Pacific Air Lines Flight 773

Pacific Air Lines Flight 773
Pacific Air Lines Fairchild F-27A Proctor-1.jpg
N2770R, the aircraft involved in the crash, in 1962
DateMay 7, 1964
SummaryMass murder–suicide
SiteContra Costa County, near Danville, California, United States
37°45′33″N 121°52′25″W / 37°45′33″N 121°52′25″W / 37.75919; -121.87364
Aircraft typeFairchild F27A Friendship
OperatorPacific Air Lines
Flight originReno–Tahoe International Airport
Reno, Nevada
StopoverStockton Metropolitan Airport
Stockton, California
DestinationSan Francisco International Airport
San Francisco, California

Pacific Air Lines Flight 773 was a Fairchild F27A Friendship airliner that crashed at 6:49 a.m. on May 7, 1964, near Danville, California. The crash was most likely the first instance in the United States of an airliner's pilots being shot by a passenger as part of a mass murder–suicide. Francisco Paula Gonzales, 27, shot both the pilot and co-pilot before turning the gun on himself, causing the plane to crash and killing all 44 aboard.[1]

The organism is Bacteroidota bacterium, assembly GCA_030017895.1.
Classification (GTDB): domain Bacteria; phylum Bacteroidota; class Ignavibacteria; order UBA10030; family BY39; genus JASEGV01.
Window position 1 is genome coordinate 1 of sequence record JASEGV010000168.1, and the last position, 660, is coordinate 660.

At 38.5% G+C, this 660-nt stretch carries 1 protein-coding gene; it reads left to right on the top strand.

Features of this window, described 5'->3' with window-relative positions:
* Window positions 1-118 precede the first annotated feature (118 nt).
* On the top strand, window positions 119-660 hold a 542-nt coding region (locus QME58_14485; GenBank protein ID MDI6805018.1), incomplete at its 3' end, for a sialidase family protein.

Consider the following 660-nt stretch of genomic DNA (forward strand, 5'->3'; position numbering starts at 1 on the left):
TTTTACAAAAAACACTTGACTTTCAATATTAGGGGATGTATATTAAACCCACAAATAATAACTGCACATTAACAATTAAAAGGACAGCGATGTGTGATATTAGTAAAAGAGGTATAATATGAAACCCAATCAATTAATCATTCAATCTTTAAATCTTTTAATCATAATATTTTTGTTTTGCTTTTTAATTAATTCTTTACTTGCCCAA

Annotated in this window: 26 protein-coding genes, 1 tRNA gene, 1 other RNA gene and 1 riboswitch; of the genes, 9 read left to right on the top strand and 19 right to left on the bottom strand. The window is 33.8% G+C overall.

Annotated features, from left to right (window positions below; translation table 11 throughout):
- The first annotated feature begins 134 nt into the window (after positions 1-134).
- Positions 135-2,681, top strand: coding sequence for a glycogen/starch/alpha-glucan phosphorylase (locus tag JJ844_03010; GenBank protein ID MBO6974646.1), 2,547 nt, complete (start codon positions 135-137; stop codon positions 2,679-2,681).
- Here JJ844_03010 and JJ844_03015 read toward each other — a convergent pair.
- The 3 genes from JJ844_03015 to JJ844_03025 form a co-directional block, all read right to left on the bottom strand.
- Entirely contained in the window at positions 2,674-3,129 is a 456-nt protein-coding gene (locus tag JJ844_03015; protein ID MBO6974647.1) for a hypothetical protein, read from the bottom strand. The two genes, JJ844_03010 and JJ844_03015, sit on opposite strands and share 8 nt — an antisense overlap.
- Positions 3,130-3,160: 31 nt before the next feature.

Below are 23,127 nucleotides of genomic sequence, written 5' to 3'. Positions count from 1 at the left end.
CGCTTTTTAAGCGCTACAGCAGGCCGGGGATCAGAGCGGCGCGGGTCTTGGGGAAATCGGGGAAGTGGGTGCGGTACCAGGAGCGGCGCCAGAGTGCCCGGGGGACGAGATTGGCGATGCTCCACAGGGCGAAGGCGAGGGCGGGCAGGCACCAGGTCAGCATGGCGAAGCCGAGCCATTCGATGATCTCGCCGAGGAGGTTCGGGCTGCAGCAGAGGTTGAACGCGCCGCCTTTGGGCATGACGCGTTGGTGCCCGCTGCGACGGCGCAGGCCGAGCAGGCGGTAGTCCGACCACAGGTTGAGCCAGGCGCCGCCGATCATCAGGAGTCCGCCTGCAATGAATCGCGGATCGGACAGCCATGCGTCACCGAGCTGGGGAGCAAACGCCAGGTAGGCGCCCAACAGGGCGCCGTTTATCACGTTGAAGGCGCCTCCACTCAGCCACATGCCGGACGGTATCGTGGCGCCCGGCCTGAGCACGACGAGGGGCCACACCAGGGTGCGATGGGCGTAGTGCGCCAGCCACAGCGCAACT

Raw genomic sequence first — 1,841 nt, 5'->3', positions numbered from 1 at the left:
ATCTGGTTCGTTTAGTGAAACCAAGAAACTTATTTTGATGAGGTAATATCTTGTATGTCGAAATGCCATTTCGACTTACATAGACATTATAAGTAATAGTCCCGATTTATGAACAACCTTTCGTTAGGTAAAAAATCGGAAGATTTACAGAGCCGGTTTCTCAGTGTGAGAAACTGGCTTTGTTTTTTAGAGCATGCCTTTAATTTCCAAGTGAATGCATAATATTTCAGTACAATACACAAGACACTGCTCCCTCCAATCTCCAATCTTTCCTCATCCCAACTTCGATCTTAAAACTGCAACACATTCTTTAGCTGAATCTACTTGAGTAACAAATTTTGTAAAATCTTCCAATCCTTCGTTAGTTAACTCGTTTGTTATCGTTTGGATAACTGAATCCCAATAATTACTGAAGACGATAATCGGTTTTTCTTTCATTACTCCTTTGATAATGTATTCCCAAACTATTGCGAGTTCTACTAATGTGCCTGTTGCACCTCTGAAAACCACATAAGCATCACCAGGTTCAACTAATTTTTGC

This crash is relatively similar to Pacific Southwest Airlines Flight 1771, which happened under the same circumstances.

Events preceding the flight

A former member of the Philippine sailing team at the 1960 Summer Olympics, Gonzales, a warehouse worker living in San Francisco, had been "disturbed and depressed" over marital and financial difficulties in the months preceding the crash. Gonzales was deeply in debt and nearly half of his income was committed to loan repayment, and he had informed both relatives and friends that he "would die on either Wednesday, the 6th of May, or Thursday, the 7th of May." In the week preceding the crash, Gonzales referred to his impending death on a daily basis, and purchased a Smith & Wesson Model 27 .357 Magnum revolver through a friend of a friend, with serial number S201645.

The evening before the crash, before boarding a flight to Reno, Nevada, Gonzales had shown the gun to numerous friends at the airport and told one person that he intended to shoot himself. Gonzales gambled in Reno the night before the fatal flight and told a casino employee that he did not care how much he lost because "it won't make any difference after tomorrow."[citation needed]